Our local mosques have been closing, re-opening, and re-closing for a while now. But this renewed interest in opening the mosques has little to do with spirituality. Much of it appears to be about keeping the donations flowing into the religious institutions in what is undoubtedly their most lucrative month. As a Muslim citizen challenges this decision by citing scripture and arguing how Islam mandates quarantine in these circumstances, he/she fails to notice that this is a business decision, not a religious one.

Why then do we keep framing this looming disaster as a fight between the ‘educated experts’ against the ‘ignorant masses’? The masses do what they’re allowed to do by the ruling system. Surely, to avoid congregating in the midst of a deadly pandemic is a matter of ‘personal responsibility’. Who indeed is the government of this “independent nation” to dictate its people what to do? One’s curious if this ‘personal responsibility’ doctrine holds up if you pour yourself a glass of whiskey in the Islamic Republic of Pakistan. If you do, whether you’re an educated doctor or an uneducated preacher, the police would gladly arrive at your threshold to nudge you in the ‘right direction’. Ostensibly, the same iron fist does not lend itself to matters as frivolous as resisting a plague with the potential to overwhelm an already dysfunctional healthcare system.

The government’s apathy is unconscionable, but expected. It’s politically convenient for the government to permit a public health disaster at the behest of the clerics, and be able to say “Aha!” two weeks later. The alternative would be anti-climactic: to exhaust itself mud-wrestling an undefeatable opponent, and expect gratitude from a skeptic Muslim public for preventing a catastrophe they weren’t anticipating anyway. Rather, we maintain the privilege of saying “We told you so!” than the clerics accusing us of having over-reacted when we safely arrive at the other side of the pandemic. “See? It wasn’t so bad!”.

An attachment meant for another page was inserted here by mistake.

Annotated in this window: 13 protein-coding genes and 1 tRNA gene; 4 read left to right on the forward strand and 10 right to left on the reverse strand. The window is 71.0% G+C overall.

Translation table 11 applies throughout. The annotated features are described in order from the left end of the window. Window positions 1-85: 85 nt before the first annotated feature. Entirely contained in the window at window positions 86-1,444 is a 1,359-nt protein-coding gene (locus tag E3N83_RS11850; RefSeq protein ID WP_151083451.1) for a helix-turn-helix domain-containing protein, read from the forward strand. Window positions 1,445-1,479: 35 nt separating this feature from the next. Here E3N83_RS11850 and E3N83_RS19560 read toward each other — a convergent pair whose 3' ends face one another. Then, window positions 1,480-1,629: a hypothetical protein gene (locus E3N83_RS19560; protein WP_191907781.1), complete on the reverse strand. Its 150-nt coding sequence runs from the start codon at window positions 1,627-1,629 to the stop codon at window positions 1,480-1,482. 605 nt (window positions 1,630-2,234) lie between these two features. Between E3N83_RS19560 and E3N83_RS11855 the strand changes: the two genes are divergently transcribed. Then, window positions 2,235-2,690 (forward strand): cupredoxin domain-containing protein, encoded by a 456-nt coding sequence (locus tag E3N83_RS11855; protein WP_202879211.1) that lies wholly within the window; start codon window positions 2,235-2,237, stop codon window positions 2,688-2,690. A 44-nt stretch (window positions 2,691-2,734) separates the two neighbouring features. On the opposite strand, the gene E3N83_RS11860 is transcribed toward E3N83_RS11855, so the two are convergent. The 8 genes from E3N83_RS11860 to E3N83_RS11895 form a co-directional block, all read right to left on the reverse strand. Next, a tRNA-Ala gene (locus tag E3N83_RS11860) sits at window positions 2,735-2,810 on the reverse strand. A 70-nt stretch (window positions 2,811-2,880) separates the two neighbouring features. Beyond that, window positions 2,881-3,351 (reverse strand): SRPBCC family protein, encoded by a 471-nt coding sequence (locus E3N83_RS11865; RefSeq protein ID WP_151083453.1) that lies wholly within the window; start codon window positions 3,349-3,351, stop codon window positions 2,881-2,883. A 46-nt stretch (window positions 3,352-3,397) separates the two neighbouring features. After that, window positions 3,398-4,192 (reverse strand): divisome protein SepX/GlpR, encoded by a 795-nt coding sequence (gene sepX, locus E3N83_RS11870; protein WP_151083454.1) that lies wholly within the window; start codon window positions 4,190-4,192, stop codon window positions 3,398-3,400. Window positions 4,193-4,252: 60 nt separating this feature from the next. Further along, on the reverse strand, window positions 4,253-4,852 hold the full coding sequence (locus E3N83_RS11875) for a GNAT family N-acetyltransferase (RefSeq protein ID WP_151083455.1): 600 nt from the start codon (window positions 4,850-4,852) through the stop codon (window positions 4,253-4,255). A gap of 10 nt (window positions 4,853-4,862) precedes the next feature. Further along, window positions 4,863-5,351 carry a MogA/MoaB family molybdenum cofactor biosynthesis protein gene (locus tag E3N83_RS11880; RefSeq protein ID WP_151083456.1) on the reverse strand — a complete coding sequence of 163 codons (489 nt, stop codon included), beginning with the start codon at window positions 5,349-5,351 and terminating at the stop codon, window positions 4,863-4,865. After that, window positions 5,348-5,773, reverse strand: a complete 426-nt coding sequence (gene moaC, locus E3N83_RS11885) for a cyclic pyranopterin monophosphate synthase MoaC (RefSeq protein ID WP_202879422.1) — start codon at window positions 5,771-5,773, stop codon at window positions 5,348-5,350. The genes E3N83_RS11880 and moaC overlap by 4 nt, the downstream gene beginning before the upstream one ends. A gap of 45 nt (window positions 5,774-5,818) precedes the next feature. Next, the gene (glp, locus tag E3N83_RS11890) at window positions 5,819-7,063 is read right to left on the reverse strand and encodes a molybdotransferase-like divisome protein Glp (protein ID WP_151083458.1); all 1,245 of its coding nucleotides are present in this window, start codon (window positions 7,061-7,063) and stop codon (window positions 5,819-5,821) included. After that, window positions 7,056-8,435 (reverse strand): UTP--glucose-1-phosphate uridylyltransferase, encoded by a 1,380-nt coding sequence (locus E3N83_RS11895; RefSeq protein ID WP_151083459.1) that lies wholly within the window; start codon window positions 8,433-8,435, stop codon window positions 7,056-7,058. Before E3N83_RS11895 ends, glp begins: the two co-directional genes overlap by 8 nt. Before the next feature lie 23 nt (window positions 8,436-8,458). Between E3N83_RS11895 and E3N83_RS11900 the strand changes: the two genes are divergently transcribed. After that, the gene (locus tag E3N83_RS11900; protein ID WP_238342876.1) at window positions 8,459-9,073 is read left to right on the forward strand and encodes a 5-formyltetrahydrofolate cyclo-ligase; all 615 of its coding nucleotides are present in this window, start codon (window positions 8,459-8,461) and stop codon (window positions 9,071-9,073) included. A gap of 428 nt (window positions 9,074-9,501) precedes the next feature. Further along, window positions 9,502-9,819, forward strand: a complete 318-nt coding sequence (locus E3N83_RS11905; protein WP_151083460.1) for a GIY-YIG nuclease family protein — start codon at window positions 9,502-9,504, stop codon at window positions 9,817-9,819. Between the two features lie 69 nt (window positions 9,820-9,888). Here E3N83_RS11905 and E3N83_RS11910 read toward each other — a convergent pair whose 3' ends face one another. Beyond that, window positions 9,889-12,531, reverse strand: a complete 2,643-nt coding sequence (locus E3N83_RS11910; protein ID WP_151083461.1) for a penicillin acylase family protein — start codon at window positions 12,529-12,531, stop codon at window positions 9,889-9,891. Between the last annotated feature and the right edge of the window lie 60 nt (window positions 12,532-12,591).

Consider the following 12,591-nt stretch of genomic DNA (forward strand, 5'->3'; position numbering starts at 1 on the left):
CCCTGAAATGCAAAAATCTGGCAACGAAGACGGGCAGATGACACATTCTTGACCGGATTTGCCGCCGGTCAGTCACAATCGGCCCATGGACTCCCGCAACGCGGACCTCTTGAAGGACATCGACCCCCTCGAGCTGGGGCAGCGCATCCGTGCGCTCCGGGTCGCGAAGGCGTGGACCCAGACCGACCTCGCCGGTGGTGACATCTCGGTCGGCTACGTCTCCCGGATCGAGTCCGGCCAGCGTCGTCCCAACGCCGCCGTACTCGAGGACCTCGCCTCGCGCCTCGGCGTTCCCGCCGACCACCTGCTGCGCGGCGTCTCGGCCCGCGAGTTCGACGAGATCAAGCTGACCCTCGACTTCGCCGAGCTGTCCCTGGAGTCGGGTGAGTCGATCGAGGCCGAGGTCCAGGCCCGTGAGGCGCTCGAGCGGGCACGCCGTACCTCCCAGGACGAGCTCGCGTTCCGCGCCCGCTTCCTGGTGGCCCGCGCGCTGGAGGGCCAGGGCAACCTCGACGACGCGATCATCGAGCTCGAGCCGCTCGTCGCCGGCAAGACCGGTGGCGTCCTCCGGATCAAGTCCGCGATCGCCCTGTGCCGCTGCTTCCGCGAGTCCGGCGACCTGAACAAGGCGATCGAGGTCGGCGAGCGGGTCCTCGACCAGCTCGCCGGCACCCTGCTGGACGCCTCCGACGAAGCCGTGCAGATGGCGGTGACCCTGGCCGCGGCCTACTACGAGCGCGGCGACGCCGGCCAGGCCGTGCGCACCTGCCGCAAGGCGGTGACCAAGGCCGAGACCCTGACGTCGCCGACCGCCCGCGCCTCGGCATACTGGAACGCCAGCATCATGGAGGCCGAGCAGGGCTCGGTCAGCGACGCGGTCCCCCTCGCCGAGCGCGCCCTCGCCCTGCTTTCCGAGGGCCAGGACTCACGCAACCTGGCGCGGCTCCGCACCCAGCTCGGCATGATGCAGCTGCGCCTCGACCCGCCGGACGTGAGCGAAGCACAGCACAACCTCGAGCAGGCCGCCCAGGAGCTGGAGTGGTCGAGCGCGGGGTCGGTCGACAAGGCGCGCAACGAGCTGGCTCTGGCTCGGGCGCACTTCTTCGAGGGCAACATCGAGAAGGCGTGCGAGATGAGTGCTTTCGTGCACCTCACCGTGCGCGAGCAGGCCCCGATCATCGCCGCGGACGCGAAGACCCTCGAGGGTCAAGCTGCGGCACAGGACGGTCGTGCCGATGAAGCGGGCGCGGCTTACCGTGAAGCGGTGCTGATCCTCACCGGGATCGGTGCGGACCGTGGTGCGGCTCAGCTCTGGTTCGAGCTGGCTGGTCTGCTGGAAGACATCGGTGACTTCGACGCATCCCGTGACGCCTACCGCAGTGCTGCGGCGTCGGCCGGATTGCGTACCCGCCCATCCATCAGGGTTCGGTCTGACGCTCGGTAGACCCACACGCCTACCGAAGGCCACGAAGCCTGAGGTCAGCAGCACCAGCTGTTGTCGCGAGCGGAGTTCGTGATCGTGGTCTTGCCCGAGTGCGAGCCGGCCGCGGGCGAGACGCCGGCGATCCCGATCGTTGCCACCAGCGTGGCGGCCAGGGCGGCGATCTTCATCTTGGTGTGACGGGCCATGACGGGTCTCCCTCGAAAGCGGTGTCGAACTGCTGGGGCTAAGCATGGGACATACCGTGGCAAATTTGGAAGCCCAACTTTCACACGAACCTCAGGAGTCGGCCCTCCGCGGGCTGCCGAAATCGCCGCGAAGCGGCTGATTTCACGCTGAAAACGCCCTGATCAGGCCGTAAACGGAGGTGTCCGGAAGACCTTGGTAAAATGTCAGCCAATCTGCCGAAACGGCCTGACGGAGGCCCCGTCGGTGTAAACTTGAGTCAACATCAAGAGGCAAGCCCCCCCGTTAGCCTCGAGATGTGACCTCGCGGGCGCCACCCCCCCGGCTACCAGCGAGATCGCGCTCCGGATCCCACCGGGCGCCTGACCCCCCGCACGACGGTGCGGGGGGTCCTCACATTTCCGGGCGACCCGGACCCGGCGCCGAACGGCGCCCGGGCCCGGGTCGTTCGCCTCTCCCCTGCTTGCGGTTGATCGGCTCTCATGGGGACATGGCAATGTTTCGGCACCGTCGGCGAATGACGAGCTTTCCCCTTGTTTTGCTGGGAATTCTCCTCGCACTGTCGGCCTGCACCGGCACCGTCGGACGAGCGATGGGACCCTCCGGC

But before we get a chance to smugly say “We told you so”, we’d have our own little crisis to contend with. Before the “covidiots” die and we indulge in our dark humor about the Darwin awards, the “covidiots” become carriers. None of us live inside a perfectly impenetrable bubble. We go out to buy groceries every now and then. We absent-mindedly scratch our noses and rub our eyes. Sometimes, we forget to use the hand sanitiser after exchanging cash. When we’re sharing space with a carrier of coronavirus, the tiniest of missteps is all it takes. When the symptoms appear, heaven forbid, we realise that our prescience isn’t enough.

None of us are safe when the nation is sick. We prefer to see ourselves as individuals locked in our own separate rooms, but we aren’t. The box of cereal I purchased today was worked upon by dozens of human hands before reaching my kitchen counter. We glorify individualism, but hundreds of thousands of years of human evolution has taught us to survive and thrive as collectives. The assurance of interconnectivity is the foundation of all our systems. Now is not the time to start believing that we’d be ‘fine’ as long as it’s our neighbors, and not us, who are congregating in mosques. I don’t want to be correct anymore. I just want us all to be safe.
Faraz Talat

The writer is a doctor based in Rawalpindi and writes about current affairs and societal issues.

The views expressed by the writer and the reader comments do not necassarily reflect the views and policies of the Express Tribune.